Pursuit Of ‘Informal’ Nuclear Deal Will Only Enrich Iranian Regime, Endanger U.S. And Allies

(New York, N.Y.) — This week, the Biden administration was confirmed to have secretly resumed indirect talks with the Iranian regime just months after Tehran rejected an offer to restore the Joint Comprehensive Plan of Action (JCPOA). The new effort has already netted the Iranian regime billions of dollars in sanctions relief and is reportedly aimed at reaching an ‘informal’ agreement that sidesteps U.S. law requiring congressional approval.  

In the time the Biden administration spent indirectly negotiating its offer to restore the JCPOA, Tehran enriched at least some uranium to levels above 80 percent, produced uranium metal which can be used to manufacture the core of a nuclear bomb, repeatedly violated the Nuclear Non-Proliferation Treaty, and shut down IAEA monitoring of its nuclear sites. There are no indications that Iran has either rolled back its nuclear program or halted its advancements while this new round of talks is proceeding.  

United Against Nuclear Iran (UANI) Chairman Senator Joseph I. Lieberman and CEO Ambassador Mark D. Wallace in a joint statement said: 

“The press reports about an “understanding” between the Islamic Republic and the United States over the nuclear file are concerning because they risk legitimizing its enrichment at 60 percent purity, even if the product is downblended, which has no credible civilian justification. This represents a collapse of the international negotiating position on Iran’s nuclear program which morphed from zero enrichment before 2013 to now tolerating 60 percent enrichment in 2023. The lack of any consequences to thwart Iran’s nuclear escalation is a vindication of Khamenei’s strategy and an indictment of our own.”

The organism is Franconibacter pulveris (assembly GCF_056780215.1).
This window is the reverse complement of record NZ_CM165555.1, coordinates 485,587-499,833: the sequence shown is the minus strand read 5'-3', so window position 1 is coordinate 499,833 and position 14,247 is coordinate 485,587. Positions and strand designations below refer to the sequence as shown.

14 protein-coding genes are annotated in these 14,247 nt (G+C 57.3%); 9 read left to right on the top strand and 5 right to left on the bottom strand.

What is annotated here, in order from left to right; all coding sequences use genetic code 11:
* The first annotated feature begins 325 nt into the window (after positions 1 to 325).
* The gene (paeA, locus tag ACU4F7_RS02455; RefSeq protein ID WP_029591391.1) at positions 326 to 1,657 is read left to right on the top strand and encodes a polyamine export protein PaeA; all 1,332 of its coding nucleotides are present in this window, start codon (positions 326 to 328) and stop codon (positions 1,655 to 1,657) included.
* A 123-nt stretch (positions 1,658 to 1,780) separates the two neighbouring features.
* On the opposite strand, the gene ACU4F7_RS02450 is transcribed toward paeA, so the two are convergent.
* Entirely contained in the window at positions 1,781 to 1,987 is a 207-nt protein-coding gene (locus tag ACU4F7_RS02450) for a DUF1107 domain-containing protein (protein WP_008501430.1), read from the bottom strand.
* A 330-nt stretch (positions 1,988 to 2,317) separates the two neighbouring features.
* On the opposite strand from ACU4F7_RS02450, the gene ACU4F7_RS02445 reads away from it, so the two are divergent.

The news reportedly caught leading Members of Congress by surprise, with House Foreign Affairs Committee Chairman Michael McCaul suggesting that indirect talks, even if in pursuit of an ‘informal’ understanding, violates the Iran Nuclear Agreement Review Act of 2015 (INARA), which was enacted “to ensure Congressional oversight of U.S. policy involving Iran’s nuclear program.” The Biden administration, however, has never pursued Iran policy in a bipartisan manner nor sought to negotiate a politically durable agreement with Iran that could be submitted to the U.S. Senate for ratification as a treaty.  

As UANI has warned, the Iranian regime’s thin promises to self-impose temporary restrictions on its nuclear program in exchange for up-front benefits is a winning formula for Tehran that fails to permanently and verifiably block its pathway to nuclear weapons, allowing for further investment in terrorist proxies as well as arms of the regime tasked with domestic oppression.  

To read UANI’s resource The Iran Nuclear Deal: What’s Wrong With It And What Can We Do Now?, please click here.